Heartworm
 
 

 

Heartworm, the parasite Dirofilaria Immitis, can be a very serious problem for both dogs and cats, but it is more common in dogs. Transmission of heartworm depends upon the mosquito population of an area. About 70 species of mosquitoes are capable of transmitting the disease. The more mosquitoes in an area, the greater the chance of heartworm transmission. Heartworms, left untreated, will be fatal. Click mosquito life cycle for more information on the mosquito life cycle and advice on reducing mosquitoes around your home.

   
     

This is a dog's heart infested with heart worms.

     
   

Cats typically have fewer and smaller worms than dogs and the life span of worms is shorter, approximately two to three years, compared to five to seven years in dogs. In experimental infections of heartworm larvae in cats, the percentage of worms developing into the adult stage is low (0% to 25%) compared to dogs (40% to 90%). Dogs are considered the definitive host for heartworms. However, heartworms may infect more than 30 species of animals (e.g., dogs, coyotes, foxes, wolves and other wild canids, domestic cats and wild felids, ferrets, sea lions, etc.) and humans as well.

Heartworms are the most life threatening of the canine parasites. They reside in the pulmonary arteries and right ventricle of the dog's heart, causing heart failure and eventually death. The adult heartworm is 6-14 inches in length, thread-like, and white in color. When adult male and female heartworms are present, mating occurs. The female releases large amounts of small, microscopic "microfilariae" (pronounced: micro-fil-ar-ee-a) into the bloodstream. The circulating microfilariae can live up to two years in the dog's bloodstream. Several microfilariae are ingested by a mosquito when it bites an infected dog. The mosquito serves as an intermediate host as well as vector (the transmitting agent) for the disease. The mosquito spreads the disease to another dog by injecting the microfilariae at the time of the bite. In order for the microfilariae to become infectious, they must develop inside the body of the mosquito. This development occurs only under certain environmental conditions. Two weeks of temperature at or above 70 degrees F. is required. As a result of this temperature requirement, transmission of the disease is limited to the warm months.

After the microfilariae have gone through their development, they are ready to infect a new victim. During a blood meal (mosquito bite), the mosquito injects the microfilariae into a new dog. These small, microscopic worms migrate under the skin and eventually enter the dog's blood stream. About 6 months after the initial mosquito bite, the microfilariae arrive at the heart. The final maturation and the mating of the heartworm occur in the pulmonary arteries. The adult worms live in the pulmonary arteries and right side of the heart, where they can survive for seven years.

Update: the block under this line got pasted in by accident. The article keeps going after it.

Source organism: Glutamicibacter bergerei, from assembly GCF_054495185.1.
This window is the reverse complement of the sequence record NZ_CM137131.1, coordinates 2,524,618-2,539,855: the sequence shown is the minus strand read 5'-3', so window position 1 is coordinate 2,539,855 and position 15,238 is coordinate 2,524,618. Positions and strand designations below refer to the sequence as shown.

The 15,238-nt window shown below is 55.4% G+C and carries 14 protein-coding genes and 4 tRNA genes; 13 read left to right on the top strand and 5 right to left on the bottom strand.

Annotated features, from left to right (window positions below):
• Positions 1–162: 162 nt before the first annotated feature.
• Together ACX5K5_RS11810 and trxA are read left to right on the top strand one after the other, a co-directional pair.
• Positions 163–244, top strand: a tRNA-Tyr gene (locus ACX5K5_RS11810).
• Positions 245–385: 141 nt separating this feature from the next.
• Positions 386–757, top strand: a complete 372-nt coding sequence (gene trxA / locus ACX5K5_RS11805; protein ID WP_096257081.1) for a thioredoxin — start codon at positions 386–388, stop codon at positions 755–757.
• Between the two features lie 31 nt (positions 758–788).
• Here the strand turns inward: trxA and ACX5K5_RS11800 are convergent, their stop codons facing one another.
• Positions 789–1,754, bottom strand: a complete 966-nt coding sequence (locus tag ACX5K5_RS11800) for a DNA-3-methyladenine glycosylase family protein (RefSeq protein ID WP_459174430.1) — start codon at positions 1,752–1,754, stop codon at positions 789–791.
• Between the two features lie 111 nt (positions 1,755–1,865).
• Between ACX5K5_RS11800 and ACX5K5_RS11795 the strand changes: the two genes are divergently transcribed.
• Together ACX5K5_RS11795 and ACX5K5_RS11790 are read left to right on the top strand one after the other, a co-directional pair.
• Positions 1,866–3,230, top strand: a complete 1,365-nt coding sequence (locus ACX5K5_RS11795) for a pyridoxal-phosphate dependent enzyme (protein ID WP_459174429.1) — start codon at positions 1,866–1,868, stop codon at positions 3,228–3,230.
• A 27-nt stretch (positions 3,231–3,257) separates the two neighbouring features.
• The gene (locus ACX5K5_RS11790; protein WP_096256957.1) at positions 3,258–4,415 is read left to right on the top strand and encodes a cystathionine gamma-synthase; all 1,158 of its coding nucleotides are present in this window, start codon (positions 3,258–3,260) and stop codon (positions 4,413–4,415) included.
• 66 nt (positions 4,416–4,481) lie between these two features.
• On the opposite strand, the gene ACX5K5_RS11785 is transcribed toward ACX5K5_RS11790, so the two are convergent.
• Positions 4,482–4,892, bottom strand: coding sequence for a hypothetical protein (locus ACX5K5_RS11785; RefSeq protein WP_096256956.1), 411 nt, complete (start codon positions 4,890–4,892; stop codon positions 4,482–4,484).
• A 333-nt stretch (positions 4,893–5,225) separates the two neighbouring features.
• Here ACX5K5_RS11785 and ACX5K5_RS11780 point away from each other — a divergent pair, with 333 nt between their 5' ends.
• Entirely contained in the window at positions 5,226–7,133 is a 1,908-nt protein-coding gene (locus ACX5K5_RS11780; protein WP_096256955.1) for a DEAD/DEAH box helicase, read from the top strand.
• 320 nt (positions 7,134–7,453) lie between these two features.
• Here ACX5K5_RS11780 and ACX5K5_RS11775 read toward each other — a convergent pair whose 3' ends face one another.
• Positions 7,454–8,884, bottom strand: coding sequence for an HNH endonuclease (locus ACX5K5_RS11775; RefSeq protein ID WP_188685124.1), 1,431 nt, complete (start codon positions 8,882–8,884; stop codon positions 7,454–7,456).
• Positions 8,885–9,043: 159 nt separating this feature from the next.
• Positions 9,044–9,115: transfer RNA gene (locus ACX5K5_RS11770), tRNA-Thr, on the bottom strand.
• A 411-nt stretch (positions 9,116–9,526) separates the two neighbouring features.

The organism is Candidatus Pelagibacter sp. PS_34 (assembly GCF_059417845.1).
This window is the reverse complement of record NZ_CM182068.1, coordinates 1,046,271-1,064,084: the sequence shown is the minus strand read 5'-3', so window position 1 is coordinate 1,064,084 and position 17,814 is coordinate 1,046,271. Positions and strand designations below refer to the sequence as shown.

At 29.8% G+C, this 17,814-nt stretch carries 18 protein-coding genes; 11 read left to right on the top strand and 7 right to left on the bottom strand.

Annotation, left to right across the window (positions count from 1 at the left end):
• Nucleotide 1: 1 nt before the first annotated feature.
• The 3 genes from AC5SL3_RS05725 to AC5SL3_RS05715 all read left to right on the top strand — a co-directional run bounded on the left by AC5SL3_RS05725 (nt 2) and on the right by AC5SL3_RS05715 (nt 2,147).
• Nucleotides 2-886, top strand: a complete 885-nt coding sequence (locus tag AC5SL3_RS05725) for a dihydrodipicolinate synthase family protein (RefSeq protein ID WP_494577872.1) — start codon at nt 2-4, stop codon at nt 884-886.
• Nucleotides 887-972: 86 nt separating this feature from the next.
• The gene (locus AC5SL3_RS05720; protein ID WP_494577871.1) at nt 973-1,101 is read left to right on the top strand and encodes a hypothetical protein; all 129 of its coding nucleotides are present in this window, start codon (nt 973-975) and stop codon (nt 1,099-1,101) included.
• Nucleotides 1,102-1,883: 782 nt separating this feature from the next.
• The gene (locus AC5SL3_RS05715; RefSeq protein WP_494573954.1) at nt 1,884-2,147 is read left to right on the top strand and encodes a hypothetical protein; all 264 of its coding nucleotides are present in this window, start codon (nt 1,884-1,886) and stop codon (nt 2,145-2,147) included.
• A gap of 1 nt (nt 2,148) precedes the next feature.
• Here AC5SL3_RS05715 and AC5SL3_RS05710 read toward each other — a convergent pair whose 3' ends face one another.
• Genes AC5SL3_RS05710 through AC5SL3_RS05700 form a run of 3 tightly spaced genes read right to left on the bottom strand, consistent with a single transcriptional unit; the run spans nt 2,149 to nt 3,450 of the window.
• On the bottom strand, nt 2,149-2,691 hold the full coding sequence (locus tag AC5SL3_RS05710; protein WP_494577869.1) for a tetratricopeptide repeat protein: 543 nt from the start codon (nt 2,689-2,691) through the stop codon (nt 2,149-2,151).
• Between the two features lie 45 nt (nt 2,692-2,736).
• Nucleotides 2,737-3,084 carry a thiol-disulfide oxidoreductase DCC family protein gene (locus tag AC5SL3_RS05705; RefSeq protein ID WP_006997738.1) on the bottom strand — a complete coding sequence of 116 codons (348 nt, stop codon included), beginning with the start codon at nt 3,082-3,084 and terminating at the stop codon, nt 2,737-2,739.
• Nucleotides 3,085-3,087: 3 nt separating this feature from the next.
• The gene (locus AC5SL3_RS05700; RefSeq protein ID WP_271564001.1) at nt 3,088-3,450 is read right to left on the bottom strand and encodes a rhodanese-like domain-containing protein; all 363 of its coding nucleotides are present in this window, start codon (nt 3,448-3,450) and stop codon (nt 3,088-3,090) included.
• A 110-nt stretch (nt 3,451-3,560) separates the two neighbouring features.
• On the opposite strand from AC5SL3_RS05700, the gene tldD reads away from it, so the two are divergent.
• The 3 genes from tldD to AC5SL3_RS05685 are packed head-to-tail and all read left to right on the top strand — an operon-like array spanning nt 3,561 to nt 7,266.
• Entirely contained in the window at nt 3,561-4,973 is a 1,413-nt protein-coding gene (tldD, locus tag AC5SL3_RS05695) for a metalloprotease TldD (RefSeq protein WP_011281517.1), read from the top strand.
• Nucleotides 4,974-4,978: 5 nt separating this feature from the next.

Adult heartworms cause inflammation and thickening of pulmonary arteries. As time passes, more arteries become inflamed and clots begin to appear. The blocked pulmonary vessels lead to an increase in blood pressure. This increase in pressure places a strain on the right ventricle of the heart. Eventually, heart failure occurs.

Clinical symptoms of heartworm disease develop very slowly. Often, symptoms are not noticeable until 3 years after the initial infection. Most of the symptoms are due to problems associated with increased workload for the heart. Lack of energy and exercise intolerance are early symptoms. Chronic coughing and difficulty breathing are both common symptoms associated with heartworm disease. As the disease progresses, most dogs develop congestive heart failure and ascites. Dogs often collapse in the final stage of the disease.

Heartworm is a serious deadly disease. Diagnosis is made through regular blood tests, and heartworm preventative is prescribed for dogs with negative results (no worms present). Heartworm treatment for positive test results can be very traumatic to the host animal, and is a fairly involved veterinary process. Before heartworm treatment begins, laboratory tests and x-rays are generally required. An animal must be healthy enough to undergo treatment.

Prevention of heartworm is highly recommended. A year-round preventive program is most effective to keep pets free of heartworms.

Heartworm infection in humans is extremely rare as humans are unnatural hosts. Mosquitoes transmit heartworm, not pets, so a dog with heartworm poses no threat to human health.

Lakeside Veterinary clinic assumes no liability for injury to you or your pet incurred by following these descriptions or procedures.